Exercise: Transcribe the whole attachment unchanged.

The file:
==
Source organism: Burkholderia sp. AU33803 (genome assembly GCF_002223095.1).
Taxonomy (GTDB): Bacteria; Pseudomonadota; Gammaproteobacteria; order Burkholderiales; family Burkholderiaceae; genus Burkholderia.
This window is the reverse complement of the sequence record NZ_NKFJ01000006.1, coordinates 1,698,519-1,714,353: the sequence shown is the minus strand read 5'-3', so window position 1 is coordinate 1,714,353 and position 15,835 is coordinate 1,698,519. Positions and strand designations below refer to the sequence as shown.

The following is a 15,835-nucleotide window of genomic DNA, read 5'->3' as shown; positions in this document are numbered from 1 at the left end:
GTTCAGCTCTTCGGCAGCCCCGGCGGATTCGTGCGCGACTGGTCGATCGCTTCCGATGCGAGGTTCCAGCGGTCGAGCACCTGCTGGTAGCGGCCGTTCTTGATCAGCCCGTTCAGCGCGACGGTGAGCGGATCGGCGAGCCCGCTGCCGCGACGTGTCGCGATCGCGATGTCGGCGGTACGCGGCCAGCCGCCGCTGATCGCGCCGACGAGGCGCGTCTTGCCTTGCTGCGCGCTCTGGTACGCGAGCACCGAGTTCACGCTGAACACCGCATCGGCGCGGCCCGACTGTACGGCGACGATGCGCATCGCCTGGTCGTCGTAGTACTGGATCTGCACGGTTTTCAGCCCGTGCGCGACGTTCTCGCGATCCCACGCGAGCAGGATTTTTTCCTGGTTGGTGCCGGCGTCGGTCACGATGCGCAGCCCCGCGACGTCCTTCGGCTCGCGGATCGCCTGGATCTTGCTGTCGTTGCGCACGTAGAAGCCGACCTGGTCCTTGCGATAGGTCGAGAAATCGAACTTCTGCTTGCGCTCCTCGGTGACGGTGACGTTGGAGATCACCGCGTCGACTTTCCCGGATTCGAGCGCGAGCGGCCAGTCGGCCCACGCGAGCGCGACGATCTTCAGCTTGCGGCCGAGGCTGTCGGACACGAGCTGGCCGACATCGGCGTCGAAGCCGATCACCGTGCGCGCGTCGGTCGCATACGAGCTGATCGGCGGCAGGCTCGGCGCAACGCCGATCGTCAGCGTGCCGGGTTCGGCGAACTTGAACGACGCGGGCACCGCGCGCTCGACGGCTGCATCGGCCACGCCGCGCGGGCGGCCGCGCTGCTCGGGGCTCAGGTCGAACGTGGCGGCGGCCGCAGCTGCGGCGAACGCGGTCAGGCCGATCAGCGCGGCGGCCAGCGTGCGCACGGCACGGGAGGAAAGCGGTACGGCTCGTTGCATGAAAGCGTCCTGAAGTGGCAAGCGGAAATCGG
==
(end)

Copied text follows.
Source organism: Burkholderia sp. AU33803 (genome assembly GCF_002223095.1).
Taxonomy (GTDB): Bacteria; Pseudomonadota; Gammaproteobacteria; order Burkholderiales; family Burkholderiaceae; genus Burkholderia.
This window is the reverse complement of the sequence record NZ_NKFJ01000006.1, coordinates 1,698,519-1,714,353: the sequence shown is the minus strand read 5'-3', so window position 1 is coordinate 1,714,353 and position 15,835 is coordinate 1,698,519. Positions and strand designations below refer to the sequence as shown.

The following is a 15,835-nucleotide window of genomic DNA, read 5'->3' as shown; positions in this document are numbered from 1 at the left end:
GTTCAGCTCTTCGGCAGCCCCGGCGGATTCGTGCGCGACTGGTCGATCGCTTCCGATGCGAGGTTCCAGCGGTCGAGCACCTGCTGGTAGCGGCCGTTCTTGATCAGCCCGTTCAGCGCGACGGTGAGCGGATCGGCGAGCCCGCTGCCGCGACGTGTCGCGATCGCGATGTCGGCGGTACGCGGCCAGCCGCCGCTGATCGCGCCGACGAGGCGCGTCTTGCCTTGCTGCGCGCTCTGGTACGCGAGCACCGAGTTCACGCTGAACACCGCATCGGCGCGGCCCGACTGTACGGCGACGATGCGCATCGCCTGGTCGTCGTAGTACTGGATCTGCACGGTTTTCAGCCCGTGCGCGACGTTCTCGCGATCCCACGCGAGCAGGATTTTTTCCTGGTTGGTGCCGGCGTCGGTCACGATGCGCAGCCCCGCGACGTCCTTCGGCTCGCGGATCGCCTGGATCTTGCTGTCGTTGCGCACGTAGAAGCCGACCTGGTCCTTGCGATAGGTCGAGAAATCGAACTTCTGCTTGCGCTCCTCGGTGACGGTGACGTTGGAGATCACCGCGTCGACTTTCCCGGATTCGAGCGCGAGCGGCCAGTCGGCCCACGCGAGCGCGACGATCTTCAGCTTGCGGCCGAGGCTGTCGGACACGAGCTGGCCGACATCGGCGTCGAAGCCGATCACCGTGCGCGCGTCGGTCGCATACGAGCTGATCGGCGGCAGGCTCGGCGCAACGCCGATCGTCAGCGTGCCGGGTTCGGCGAACTTGAACGACGCGGGCACCGCGCGCTCGACGGCTGCATCGGCCACGCCGCGCGGGCGGCCGCGCTGCTCGGGGCTCAGGTCGAACGTGGCGGCGGCCGCAGCTGCGGCGAACGCGGTCAGGCCGATCAGCGCGGCGGCCAGCGTGCGCACGGCACGGGAGGAAAGCGGTACGGCTCGTTGCATGAAAGCGTCCTGAAGTGGCAAGCGGAAATCGG